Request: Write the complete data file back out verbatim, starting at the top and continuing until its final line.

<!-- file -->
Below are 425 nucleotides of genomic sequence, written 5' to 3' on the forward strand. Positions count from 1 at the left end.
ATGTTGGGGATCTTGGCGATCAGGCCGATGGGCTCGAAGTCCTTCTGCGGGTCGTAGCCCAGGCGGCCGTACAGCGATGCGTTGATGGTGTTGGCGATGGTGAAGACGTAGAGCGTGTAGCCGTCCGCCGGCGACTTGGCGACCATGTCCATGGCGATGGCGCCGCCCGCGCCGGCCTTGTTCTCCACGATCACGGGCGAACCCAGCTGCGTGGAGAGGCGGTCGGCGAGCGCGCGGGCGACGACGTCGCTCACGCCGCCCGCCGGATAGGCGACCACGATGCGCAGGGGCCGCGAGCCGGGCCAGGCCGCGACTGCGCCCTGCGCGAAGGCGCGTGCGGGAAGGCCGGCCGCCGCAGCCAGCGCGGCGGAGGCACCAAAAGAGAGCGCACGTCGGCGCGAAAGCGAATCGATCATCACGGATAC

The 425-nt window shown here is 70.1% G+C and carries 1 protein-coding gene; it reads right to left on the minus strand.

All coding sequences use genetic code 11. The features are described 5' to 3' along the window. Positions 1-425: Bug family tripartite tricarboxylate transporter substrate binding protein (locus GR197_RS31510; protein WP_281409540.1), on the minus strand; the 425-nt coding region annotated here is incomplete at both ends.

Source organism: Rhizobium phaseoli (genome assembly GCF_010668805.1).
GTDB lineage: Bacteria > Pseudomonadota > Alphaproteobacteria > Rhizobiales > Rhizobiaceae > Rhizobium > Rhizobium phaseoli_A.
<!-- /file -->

Below are 425 nucleotides of genomic sequence, written 5' to 3' on the forward strand. Positions count from 1 at the left end.
ATGTTGGGGATCTTGGCGATCAGGCCGATGGGCTCGAAGTCCTTCTGCGGGTCGTAGCCCAGGCGGCCGTACAGCGATGCGTTGATGGTGTTGGCGATGGTGAAGACGTAGAGCGTGTAGCCGTCCGCCGGCGACTTGGCGACCATGTCCATGGCGATGGCGCCGCCCGCGCCGGCCTTGTTCTCCACGATCACGGGCGAACCCAGCTGCGTGGAGAGGCGGTCGGCGAGCGCGCGGGCGACGACGTCGCTCACGCCGCCCGCCGGATAGGCGACCACGATGCGCAGGGGCCGCGAGCCGGGCCAGGCCGCGACTGCGCCCTGCGCGAAGGCGCGTGCGGGAAGGCCGGCCGCCGCAGCCAGCGCGGCGGAGGCACCAAAAGAGAGCGCACGTCGGCGCGAAAGCGAATCGATCATCACGGATAC

The 425-nt window shown here is 70.1% G+C and carries 1 protein-coding gene; it reads right to left on the minus strand.

All coding sequences use genetic code 11. The features are described 5' to 3' along the window. Positions 1-425: Bug family tripartite tricarboxylate transporter substrate binding protein (locus GR197_RS31510; protein WP_281409540.1), on the minus strand; the 425-nt coding region annotated here is incomplete at both ends.

Source organism: Rhizobium phaseoli (genome assembly GCF_010668805.1).
GTDB lineage: Bacteria > Pseudomonadota > Alphaproteobacteria > Rhizobiales > Rhizobiaceae > Rhizobium > Rhizobium phaseoli_A.